And so it was that Melendez accompanied the Prince of Peace group for two days in El Progreso, playing at the cathedral, for students and teachers at various schools, and for children, staff and the Prince of Peace volunteers at a special concert at the home.
“He’s a special person because he’s from Nicaragua. He’s a special person for people in Honduras and all throughout Central and South America,” Evans said. “His message is ‘never give up hope.’ A guy who doesn’t have arms and plays the guitar with his feet is a prime example of why you should never, never stop trying.”
But it was Melendez who also wanted to know more about each of the places that Prince of Peace has helped establish and fortify over the past two decades.
In 1999, during and soon after the first visit by Father Balint, the goal was to assess what people needed within the parish and the community. One of the first programs established was the “Leches” program, which provided milk for children who were malnourished.
“Then,” Evans said, “they realized that the parents just didn’t know how to raise their kids. They didn’t know how to care for them, especially when it came to food.”
That evolved into the “Comedores” program, where Las Mercedes leaders and volunteers set up outdoor kitchens in the back of the smaller Catholic churches within the city. “They invited the kids and their parents to come in between the school day and gave them a meal for lunch,” he said.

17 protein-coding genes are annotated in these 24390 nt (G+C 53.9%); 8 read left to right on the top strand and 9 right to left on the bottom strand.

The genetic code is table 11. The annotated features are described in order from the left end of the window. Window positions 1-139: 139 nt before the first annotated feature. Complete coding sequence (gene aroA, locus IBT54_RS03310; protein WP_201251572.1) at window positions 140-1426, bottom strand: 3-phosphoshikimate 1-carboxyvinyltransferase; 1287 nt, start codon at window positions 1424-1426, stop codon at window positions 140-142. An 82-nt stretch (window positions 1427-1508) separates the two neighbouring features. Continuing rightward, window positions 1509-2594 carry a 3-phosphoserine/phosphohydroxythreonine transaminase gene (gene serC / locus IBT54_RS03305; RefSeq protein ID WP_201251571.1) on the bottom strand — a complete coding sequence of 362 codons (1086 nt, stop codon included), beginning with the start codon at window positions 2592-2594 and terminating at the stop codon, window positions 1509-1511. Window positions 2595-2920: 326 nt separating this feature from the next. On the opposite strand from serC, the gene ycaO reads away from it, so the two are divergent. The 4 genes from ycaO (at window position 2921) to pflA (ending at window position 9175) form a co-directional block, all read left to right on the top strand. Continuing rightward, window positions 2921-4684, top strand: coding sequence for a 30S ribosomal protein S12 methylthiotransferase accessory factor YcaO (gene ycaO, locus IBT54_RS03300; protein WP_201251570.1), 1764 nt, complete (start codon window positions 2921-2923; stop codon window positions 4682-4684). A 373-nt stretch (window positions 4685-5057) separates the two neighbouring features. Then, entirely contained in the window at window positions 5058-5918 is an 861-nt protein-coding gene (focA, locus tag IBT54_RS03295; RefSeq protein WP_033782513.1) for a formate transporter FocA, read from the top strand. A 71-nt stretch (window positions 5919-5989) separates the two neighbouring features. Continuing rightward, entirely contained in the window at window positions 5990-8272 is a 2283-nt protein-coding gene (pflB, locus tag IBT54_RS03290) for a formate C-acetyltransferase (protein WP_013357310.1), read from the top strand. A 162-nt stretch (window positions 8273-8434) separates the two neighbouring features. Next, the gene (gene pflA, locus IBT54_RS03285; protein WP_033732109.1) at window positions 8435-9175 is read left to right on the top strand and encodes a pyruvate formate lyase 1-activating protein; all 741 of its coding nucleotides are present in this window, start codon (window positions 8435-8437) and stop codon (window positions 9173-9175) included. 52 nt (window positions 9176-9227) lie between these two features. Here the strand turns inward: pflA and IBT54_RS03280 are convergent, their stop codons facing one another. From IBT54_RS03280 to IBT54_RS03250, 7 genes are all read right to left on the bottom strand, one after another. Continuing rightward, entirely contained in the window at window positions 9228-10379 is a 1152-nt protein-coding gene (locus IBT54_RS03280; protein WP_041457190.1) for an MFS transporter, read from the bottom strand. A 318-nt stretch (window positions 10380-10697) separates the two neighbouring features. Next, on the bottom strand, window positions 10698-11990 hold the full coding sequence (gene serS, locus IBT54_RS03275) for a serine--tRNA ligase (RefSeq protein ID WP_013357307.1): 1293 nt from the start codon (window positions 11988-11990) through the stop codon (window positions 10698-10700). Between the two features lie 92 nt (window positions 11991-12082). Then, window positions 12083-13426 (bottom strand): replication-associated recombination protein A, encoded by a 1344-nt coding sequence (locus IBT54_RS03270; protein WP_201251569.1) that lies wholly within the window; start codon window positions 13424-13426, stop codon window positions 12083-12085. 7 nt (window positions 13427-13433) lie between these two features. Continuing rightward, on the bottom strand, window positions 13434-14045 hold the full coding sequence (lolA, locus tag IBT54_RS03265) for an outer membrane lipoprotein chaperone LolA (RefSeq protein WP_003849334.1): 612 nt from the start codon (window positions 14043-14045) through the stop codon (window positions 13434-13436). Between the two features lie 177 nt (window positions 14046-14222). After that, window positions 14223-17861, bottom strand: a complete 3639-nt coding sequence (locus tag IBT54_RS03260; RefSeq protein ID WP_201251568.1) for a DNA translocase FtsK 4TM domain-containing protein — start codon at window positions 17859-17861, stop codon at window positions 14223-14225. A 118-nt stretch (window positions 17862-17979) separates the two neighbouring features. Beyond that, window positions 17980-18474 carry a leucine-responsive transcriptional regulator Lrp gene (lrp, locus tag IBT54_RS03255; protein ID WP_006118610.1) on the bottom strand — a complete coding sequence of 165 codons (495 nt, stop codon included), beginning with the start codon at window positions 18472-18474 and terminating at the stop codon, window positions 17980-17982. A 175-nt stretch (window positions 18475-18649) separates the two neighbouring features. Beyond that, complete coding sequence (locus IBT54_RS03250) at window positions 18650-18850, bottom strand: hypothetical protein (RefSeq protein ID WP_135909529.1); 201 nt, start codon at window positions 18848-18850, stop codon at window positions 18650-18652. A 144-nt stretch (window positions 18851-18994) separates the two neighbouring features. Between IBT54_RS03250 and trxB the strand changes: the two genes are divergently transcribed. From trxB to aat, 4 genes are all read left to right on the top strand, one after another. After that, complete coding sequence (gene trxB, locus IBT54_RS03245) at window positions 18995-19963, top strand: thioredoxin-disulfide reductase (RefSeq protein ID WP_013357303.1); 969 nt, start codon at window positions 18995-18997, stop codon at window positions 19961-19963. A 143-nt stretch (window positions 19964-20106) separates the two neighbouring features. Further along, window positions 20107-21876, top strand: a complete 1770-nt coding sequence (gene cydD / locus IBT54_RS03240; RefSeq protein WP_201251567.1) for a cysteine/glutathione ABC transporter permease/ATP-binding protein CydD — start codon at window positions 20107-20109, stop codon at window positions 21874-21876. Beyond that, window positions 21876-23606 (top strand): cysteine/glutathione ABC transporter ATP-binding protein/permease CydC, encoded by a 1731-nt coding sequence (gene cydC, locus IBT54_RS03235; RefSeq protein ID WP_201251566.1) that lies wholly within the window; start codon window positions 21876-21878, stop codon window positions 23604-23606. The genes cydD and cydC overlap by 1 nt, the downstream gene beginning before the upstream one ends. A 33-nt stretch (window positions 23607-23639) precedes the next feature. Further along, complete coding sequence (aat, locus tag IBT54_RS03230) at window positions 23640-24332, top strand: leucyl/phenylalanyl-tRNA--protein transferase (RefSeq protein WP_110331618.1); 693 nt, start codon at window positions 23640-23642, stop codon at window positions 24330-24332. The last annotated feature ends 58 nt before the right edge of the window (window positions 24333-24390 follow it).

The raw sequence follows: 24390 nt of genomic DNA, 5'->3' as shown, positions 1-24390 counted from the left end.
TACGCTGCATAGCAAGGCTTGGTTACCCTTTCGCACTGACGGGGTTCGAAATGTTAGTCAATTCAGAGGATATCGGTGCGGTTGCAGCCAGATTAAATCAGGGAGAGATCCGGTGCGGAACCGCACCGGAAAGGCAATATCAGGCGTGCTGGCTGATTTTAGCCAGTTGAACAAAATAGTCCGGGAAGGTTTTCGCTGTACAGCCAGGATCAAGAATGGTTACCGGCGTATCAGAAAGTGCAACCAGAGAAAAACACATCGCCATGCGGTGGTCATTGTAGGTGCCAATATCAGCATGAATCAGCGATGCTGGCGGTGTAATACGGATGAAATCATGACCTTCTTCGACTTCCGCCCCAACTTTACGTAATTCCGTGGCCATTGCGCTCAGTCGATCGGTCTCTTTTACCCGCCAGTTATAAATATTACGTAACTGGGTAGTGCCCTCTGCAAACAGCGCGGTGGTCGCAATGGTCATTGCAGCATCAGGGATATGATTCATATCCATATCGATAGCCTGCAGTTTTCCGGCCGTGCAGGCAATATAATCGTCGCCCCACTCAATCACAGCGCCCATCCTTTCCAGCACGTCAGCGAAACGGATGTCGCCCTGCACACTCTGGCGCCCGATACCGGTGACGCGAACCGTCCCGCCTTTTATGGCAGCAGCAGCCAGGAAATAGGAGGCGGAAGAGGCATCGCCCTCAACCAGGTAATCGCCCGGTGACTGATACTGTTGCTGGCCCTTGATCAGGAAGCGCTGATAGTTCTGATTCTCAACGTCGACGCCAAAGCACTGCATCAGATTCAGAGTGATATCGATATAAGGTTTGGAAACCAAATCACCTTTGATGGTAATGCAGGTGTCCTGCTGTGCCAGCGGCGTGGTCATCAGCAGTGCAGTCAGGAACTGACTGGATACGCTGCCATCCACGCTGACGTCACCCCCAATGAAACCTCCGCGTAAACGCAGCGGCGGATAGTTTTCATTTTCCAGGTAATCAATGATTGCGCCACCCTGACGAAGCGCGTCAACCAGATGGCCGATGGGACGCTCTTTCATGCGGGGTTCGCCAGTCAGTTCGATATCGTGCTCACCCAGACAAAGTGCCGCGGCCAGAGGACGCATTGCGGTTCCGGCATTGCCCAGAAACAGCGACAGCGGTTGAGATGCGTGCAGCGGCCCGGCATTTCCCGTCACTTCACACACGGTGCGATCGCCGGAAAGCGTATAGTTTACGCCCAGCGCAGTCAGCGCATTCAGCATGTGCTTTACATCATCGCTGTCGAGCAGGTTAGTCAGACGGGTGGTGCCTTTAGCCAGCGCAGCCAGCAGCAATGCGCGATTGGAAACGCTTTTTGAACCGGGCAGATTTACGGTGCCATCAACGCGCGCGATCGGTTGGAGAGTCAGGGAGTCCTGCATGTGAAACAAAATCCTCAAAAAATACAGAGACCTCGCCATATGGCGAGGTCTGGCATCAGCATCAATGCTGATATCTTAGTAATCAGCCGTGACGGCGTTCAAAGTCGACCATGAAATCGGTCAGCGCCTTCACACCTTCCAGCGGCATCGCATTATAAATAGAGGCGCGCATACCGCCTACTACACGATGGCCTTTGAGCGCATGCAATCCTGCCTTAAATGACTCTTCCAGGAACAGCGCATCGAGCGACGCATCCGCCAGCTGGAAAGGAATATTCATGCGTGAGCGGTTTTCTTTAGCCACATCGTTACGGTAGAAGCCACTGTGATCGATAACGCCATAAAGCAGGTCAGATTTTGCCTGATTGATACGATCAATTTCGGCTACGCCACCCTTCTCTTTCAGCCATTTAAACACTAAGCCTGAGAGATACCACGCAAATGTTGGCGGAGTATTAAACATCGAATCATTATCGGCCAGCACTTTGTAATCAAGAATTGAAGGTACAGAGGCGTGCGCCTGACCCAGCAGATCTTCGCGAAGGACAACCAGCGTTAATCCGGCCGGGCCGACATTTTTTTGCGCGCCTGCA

Once that was established, they looked for other ways to partner in the city and founded a “Kinders” program. “They realized that the parents and the kids, if they don’t develop a routine when they’re little, perhaps they won’t stay in school,” Evans said. “The little kindergarten classrooms were started within a smaller parish and the mothers also learned other parenting skills.”
But it didn’t stop there.
The Prince of Peace volunteers and the local parishioners later discovered more malnourished children and determined there was a need beyond the “comedores” program and determined they needed to set up a nutrition center.
“So with generous donations continuing to come from Prince of Peace, they built a nutrition center so that they could bring the kids in and bring their bodies from being malnourished to healthy and then let them go back with their parents,” Evans said. “And so the beauty is the parents came in with them every day. And so what did they continue to do? Educate the parents about how to take care of their kids.”
But, yes, they soon found another need. Children were being brought into the nutrition center and abandoned by mothers. The groups worked together, found a piece of property 15 years ago and developed Hogar Suyapa, a home for abandoned children or those removed from their homes by the state because of neglect, abuse or at-risk situations.